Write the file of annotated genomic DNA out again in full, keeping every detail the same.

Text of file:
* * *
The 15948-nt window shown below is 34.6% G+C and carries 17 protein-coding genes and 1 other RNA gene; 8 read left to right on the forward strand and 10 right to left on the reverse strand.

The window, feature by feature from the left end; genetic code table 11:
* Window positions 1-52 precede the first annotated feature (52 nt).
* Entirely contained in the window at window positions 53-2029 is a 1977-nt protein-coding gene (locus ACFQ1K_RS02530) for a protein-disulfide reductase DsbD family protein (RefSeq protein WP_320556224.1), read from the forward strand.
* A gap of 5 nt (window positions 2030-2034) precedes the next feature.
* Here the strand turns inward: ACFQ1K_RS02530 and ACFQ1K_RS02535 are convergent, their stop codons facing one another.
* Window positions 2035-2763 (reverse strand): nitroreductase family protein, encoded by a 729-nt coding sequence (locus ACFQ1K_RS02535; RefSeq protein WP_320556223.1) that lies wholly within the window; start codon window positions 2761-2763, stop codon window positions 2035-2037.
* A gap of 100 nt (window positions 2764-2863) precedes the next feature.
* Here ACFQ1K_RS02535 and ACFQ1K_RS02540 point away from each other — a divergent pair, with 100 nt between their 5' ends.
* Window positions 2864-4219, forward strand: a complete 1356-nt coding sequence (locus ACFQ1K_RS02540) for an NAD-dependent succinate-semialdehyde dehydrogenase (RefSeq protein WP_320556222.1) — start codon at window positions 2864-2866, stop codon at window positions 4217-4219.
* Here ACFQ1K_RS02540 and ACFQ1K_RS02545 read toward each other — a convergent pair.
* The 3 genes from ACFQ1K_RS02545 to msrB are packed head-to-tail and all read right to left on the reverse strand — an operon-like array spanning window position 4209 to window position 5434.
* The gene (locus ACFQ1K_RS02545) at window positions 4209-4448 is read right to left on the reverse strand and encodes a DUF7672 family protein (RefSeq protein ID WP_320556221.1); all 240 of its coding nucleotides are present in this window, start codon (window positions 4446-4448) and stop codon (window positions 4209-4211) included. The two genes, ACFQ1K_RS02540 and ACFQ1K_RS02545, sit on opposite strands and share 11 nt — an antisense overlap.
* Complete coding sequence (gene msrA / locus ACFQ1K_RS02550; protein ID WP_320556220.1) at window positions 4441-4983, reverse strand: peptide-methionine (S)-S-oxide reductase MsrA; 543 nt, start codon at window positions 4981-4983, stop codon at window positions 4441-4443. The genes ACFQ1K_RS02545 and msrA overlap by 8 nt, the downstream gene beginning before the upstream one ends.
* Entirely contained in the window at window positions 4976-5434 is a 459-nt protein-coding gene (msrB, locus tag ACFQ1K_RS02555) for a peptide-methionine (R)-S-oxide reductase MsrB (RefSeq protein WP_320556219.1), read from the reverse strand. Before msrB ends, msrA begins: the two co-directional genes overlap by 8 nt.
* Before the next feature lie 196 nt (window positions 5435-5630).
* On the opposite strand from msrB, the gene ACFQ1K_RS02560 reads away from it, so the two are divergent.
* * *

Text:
The 15948-nt window shown below is 34.6% G+C and carries 17 protein-coding genes and 1 other RNA gene; 8 read left to right on the forward strand and 10 right to left on the reverse strand.

The window, feature by feature from the left end; genetic code table 11:
* Window positions 1-52 precede the first annotated feature (52 nt).
* Entirely contained in the window at window positions 53-2029 is a 1977-nt protein-coding gene (locus ACFQ1K_RS02530) for a protein-disulfide reductase DsbD family protein (RefSeq protein WP_320556224.1), read from the forward strand.
* A gap of 5 nt (window positions 2030-2034) precedes the next feature.
* Here the strand turns inward: ACFQ1K_RS02530 and ACFQ1K_RS02535 are convergent, their stop codons facing one another.
* Window positions 2035-2763 (reverse strand): nitroreductase family protein, encoded by a 729-nt coding sequence (locus ACFQ1K_RS02535; RefSeq protein WP_320556223.1) that lies wholly within the window; start codon window positions 2761-2763, stop codon window positions 2035-2037.
* A gap of 100 nt (window positions 2764-2863) precedes the next feature.
* Here ACFQ1K_RS02535 and ACFQ1K_RS02540 point away from each other — a divergent pair, with 100 nt between their 5' ends.
* Window positions 2864-4219, forward strand: a complete 1356-nt coding sequence (locus ACFQ1K_RS02540) for an NAD-dependent succinate-semialdehyde dehydrogenase (RefSeq protein WP_320556222.1) — start codon at window positions 2864-2866, stop codon at window positions 4217-4219.
* Here ACFQ1K_RS02540 and ACFQ1K_RS02545 read toward each other — a convergent pair.
* The 3 genes from ACFQ1K_RS02545 to msrB are packed head-to-tail and all read right to left on the reverse strand — an operon-like array spanning window position 4209 to window position 5434.
* The gene (locus ACFQ1K_RS02545) at window positions 4209-4448 is read right to left on the reverse strand and encodes a DUF7672 family protein (RefSeq protein ID WP_320556221.1); all 240 of its coding nucleotides are present in this window, start codon (window positions 4446-4448) and stop codon (window positions 4209-4211) included. The two genes, ACFQ1K_RS02540 and ACFQ1K_RS02545, sit on opposite strands and share 11 nt — an antisense overlap.
* Complete coding sequence (gene msrA / locus ACFQ1K_RS02550; protein ID WP_320556220.1) at window positions 4441-4983, reverse strand: peptide-methionine (S)-S-oxide reductase MsrA; 543 nt, start codon at window positions 4981-4983, stop codon at window positions 4441-4443. The genes ACFQ1K_RS02545 and msrA overlap by 8 nt, the downstream gene beginning before the upstream one ends.
* Entirely contained in the window at window positions 4976-5434 is a 459-nt protein-coding gene (msrB, locus tag ACFQ1K_RS02555) for a peptide-methionine (R)-S-oxide reductase MsrB (RefSeq protein WP_320556219.1), read from the reverse strand. Before msrB ends, msrA begins: the two co-directional genes overlap by 8 nt.
* Before the next feature lie 196 nt (window positions 5435-5630).
* On the opposite strand from msrB, the gene ACFQ1K_RS02560 reads away from it, so the two are divergent.